“Progradior & The Beast: Frank Bennett and Aleister Crowley” and “The Magical Record of Frater Progradior and other writings by Frank Bennett”
Published by Neptune Press 2005.
There’s a widely held belief – not one that I share, to be honest – to the effect that the biography of Aleister Crowley has been done to death, the bones of his life picked clean. However, a man is defined not just by his pronouncements, his travels and his works, but also by those that he knew, those he befriended, those that respected, admired and liked him.
Amongst Crowley’s vast circle of associates and followers, there are some that can clearly be described as “major league” – the likes of Victor Neuburg, Leah Hirsig and Israel Regardie. Much is known about these individuals and most students of Crowley have at least a passing knowledge of their biographies – although, who’d have believed that Hirsig’s actual death date would be incorrect by about 16 years in all the published accounts?
The “minor league” players, on the other hand, are generally much less well know: Mary Butts, for example, and C F Russell. Few students of Crowley know more than the magical mottoes of these characters that wander around as shadows in the life of The Beast.
Frank Bennett was one such character. Most Crowley biographies paint an unsatisfactory two-dimensional image of “an Australian bricklayer” who experienced at Cefalu under the Beast’s tutelage some sort of epiphany. What we’ve been left with to date has been woefully inadequate, a caricature at best.
Keith Richmond is a bookshop owner from Melbourne, Australia, and is a highly-respected Crowley scholar, perhaps best known to visitors to LAShTAL.COM for his expert introduction to the handsome mandrake Press edition of Crowley’s “The Rites Of Eleusis”.
So what has Mr Richmond given us here, in his twin-volume works: “Progradior And The Beast” and “The Magical Record Of Frater Progradio”?
Well, physically, the books are simply superb productions, for which much credit must go to publishers Neptune Press: much effort has gone into issuing a high quality product. Beautifully bound and printed on high-quality paper, there’s a total of around 500 pages of information. Both books are equipped with dustjackets nicely illustrated with glossy reproductions of otherwise unpublished paintings by Aleister Crowley: the first, a portrait of Frank Bennett, darkly vivid; the second, a delightful landscape (“Cefalu Coastline”). The endpapers of both books consist of a third Crowley painting: “At Play on Cefalu Foreshore”.
Proof-reading of the books is to a high standard, without the typographical errors that infest so many modern Thelemic works.
So, what of the contents?
I don’t propose to discuss “The Magical Record” in detail in this review. It’s production values are high, but it’s source material: important reading if you’re genuinely interested in the subject matter, less than exciting if you’re not. For source material, though, I have to say that it’s been very efficiently edited and annotated.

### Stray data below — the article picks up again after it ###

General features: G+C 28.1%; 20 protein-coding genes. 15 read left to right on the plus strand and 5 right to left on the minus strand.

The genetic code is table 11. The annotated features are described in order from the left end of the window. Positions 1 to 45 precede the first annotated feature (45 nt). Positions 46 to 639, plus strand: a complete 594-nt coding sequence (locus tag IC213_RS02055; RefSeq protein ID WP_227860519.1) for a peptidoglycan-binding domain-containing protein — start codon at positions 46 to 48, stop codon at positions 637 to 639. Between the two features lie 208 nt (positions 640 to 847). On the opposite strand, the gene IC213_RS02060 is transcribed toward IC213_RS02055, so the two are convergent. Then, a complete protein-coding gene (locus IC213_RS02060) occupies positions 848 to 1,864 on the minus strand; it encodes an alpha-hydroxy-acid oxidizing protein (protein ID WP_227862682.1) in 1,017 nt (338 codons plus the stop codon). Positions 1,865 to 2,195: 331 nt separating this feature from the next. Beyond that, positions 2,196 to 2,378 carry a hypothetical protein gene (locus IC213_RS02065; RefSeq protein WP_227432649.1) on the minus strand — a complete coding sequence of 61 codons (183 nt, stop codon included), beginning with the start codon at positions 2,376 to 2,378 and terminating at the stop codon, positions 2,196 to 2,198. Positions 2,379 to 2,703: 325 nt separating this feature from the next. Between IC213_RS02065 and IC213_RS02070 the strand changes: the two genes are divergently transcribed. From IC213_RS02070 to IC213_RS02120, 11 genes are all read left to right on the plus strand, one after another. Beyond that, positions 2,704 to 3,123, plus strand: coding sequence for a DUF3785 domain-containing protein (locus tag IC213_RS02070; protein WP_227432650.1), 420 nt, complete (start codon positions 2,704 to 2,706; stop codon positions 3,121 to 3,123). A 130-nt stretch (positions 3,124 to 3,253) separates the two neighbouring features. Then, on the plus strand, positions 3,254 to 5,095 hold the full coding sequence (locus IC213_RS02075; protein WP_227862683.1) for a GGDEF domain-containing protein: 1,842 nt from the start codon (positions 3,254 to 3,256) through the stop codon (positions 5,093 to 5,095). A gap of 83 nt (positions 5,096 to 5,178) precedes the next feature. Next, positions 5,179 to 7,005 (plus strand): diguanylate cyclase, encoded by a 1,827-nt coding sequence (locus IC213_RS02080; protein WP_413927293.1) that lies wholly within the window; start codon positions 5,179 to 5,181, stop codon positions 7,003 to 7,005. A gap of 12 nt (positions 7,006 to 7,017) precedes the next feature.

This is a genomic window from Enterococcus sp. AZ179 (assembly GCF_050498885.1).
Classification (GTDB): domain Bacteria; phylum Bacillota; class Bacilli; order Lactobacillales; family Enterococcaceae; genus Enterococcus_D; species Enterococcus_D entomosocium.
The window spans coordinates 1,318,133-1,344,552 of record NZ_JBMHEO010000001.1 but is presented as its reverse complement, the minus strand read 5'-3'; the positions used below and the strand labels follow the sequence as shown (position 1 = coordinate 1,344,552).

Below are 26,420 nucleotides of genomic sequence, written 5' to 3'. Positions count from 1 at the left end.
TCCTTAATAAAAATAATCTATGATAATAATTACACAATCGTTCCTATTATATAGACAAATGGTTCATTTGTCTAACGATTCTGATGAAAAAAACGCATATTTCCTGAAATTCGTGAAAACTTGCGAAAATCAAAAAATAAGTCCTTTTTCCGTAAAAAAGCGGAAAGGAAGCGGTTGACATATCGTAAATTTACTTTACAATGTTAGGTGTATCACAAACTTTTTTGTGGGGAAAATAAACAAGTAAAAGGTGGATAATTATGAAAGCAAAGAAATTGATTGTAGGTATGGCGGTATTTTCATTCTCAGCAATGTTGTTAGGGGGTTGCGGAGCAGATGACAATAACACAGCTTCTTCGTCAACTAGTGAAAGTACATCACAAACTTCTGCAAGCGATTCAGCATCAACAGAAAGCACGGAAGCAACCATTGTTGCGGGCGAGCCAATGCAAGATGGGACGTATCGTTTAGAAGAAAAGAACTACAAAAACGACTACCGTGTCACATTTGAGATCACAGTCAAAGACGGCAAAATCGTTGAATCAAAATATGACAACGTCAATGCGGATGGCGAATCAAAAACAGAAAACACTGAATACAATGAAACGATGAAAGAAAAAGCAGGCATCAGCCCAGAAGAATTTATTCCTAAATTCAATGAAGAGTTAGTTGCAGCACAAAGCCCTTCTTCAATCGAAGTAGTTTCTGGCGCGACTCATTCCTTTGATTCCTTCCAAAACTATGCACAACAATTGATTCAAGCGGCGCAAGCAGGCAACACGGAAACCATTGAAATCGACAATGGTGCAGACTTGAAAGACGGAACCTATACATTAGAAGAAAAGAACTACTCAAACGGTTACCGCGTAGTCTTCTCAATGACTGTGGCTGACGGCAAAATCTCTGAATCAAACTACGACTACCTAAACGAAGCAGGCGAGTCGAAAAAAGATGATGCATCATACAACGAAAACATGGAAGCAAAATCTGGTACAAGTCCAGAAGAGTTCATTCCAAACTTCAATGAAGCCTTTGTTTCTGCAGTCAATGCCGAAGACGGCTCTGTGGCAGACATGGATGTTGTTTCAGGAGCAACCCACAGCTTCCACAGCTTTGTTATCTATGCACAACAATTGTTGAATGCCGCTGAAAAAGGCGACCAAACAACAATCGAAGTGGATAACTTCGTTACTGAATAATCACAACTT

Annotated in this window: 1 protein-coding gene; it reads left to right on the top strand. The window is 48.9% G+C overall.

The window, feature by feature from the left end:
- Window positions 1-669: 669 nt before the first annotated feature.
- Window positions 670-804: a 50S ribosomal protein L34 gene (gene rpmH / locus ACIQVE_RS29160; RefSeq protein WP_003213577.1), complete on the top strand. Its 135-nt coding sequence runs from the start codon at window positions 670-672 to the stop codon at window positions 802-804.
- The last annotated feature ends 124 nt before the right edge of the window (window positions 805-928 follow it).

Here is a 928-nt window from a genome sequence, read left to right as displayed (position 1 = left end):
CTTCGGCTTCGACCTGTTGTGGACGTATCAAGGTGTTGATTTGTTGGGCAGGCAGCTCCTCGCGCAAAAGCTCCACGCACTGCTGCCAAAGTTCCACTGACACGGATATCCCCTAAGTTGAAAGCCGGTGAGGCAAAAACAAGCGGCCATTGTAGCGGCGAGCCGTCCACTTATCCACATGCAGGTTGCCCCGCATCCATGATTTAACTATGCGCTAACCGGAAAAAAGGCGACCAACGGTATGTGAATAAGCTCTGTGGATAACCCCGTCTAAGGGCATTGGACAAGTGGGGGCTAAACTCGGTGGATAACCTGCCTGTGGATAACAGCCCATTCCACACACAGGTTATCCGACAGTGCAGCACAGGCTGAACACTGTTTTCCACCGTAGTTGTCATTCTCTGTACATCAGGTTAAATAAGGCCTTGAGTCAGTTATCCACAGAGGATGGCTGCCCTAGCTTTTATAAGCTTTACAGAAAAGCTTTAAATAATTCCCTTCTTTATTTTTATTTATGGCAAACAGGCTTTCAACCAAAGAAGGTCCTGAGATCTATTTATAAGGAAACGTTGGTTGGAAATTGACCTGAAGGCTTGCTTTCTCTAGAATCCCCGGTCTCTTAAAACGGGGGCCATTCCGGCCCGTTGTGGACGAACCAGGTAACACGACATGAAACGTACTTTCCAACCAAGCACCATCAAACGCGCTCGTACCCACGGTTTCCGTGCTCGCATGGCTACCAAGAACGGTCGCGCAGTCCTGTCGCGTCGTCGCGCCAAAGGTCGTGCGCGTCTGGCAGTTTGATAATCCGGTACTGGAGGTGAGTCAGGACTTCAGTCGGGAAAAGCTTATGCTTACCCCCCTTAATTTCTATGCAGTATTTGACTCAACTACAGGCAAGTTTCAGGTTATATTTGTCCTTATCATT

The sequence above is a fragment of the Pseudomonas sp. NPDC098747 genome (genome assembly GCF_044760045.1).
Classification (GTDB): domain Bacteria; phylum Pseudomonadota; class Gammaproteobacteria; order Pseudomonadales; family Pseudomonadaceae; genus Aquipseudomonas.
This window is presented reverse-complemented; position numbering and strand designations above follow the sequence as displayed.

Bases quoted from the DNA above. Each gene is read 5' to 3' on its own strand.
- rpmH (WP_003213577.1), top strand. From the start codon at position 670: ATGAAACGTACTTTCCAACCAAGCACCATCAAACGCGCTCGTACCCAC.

So, “Progradior And The Beast”… I would happily begin by describing it as simply an essential text. Drawing on relatively little source material, Mr Richmond has created a beautifully crafted, rounded account of a modest, hard-working and engaging man.
Bennett is presented as a man of his time, not just as a follower of Crowley, but as a three dimensional figure standing alone, heavily affected by his early Christian upbringing and his subsequent fascination with Theosophy.
Richmond’s account of the early days of the Australian OTO is richly tragi-comic. Far less amusing, but a great deal more intriguing, is the detailed discussion of the police raid in May 1917 on the UK OTO’s premises at 93 Regent Street, London. This bizarre event has in general been left relatively unexplored by many of Crowley’s biographers, but Richmond supplies more than enough data to allow the reader the suspicion of a small-scale conspiracy. Just why, for example, was the raid apparently led by no less a figure than the Assistant Commissioner of Police?
Another real highlight of the book is the lengthy description of life at Cefalu. This again becomes multi-dimensional through Richmond’s expert prose. For probably the first time, one gets a real sense of what life at Cefalu must actually have been like. Cefalu’s Abbey of Thelema becomes less a carnival of horrors and more an early experimental commune. Richmond doesn’t shy away from sordid details, although he correctly describes Mary Butts’ account of “the goat incident” as “questionable”.
The last years of Bennett’s life become increasingly sketchy as the inevitable result of the dearth of source material…
So, does the book “work” as biography? It most certainly does! Richmond paints a fascinating, totally absorbing picture of Bennett, including much detail in the background and not a little well-crafted detail in the frame!
The result is the account of a man about whom one knows far more after reading this book than before. Frank Bennett, as described by Richmond, was a fascinating individual – I would have liked him…
Some visitors to this site have reported difficulties locating copies of Keith Richmond’s superb Progradior books…